Seoul: The chairman of South Korea's Asiana Airlines on Wednesday apologised after many of its planes took off without any in-flight meals this week because the carrier was suddenly forced to switch caterers.
Since Sunday, many Asiana flights have been delayed waiting for meals and many others, mostly short-haul flights to Japan and China, have had to leave without any.
"I am sorry for causing public concern over Asiana's in-flight meal crisis," said Park Sam-koo, chairman of Kumho Asiana Group whose main subsidiaries include Asiana Airlines and Kumho Enginering & Construction.
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The debacle at South Korea's second largest airline is seen to have stemmed from a decision by Asiana this year to switch its in-flight meal provider, in a bid to help improve finances of its struggling parent group.
Asiana in March ended a 15-year-old deal with Lufthansa's LSG Sky Chefs after LGS refused Kumho Asiana Group's demand that LGS invest 160 billion won ($143 million) in the group's holding firm, which was in dire need of cash.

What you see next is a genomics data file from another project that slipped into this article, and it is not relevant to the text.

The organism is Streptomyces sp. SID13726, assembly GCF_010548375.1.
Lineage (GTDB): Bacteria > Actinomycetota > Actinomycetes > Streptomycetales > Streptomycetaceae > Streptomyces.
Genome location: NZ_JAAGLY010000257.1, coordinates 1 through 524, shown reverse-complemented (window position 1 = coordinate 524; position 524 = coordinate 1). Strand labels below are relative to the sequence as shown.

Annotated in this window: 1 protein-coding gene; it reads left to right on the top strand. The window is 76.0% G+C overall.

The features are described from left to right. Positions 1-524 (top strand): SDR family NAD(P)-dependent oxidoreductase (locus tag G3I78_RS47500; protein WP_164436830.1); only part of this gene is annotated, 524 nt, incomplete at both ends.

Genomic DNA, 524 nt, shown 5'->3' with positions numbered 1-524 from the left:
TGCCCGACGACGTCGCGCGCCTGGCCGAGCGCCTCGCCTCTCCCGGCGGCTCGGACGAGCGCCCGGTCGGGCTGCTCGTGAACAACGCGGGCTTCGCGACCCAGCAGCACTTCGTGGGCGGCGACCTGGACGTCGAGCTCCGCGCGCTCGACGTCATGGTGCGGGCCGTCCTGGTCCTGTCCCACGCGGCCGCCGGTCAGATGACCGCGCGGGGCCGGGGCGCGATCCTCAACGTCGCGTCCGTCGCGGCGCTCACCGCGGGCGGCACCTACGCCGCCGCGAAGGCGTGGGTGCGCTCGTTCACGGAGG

The airline then chose a new catering firm that was a subsidiary of Chinese conglomerate HNA Group, which subsequently injected the needed funds.
But the new caterer suffered a fire at its plant, forcing Asiana to seek help from a smaller firm which was unable to meet the airline's daily needs.
The episode took a tragic twist on Monday when the owner of one of subcontractor suppliers committed suicide after complaining of pressure for him to take responsibility for the debacle.
Park also apologised for his death.
"I also feel very sorry about the tragedy involving the owner of one of our subcontractor suppliers and offer my deepest apology to his family," he said, bowing deeply in front of cameras in apology.
"My father and his colleagues worked more than 28 hours non-stop to prepare meals but the demand from contractors put too much pressure on them," the subcontractor's son told JTBC TV.
The suicide sparked nationwide fury as many accused the airline of trying to shift responsibility for its mismanagement to a powerless subcontractor. (AFP)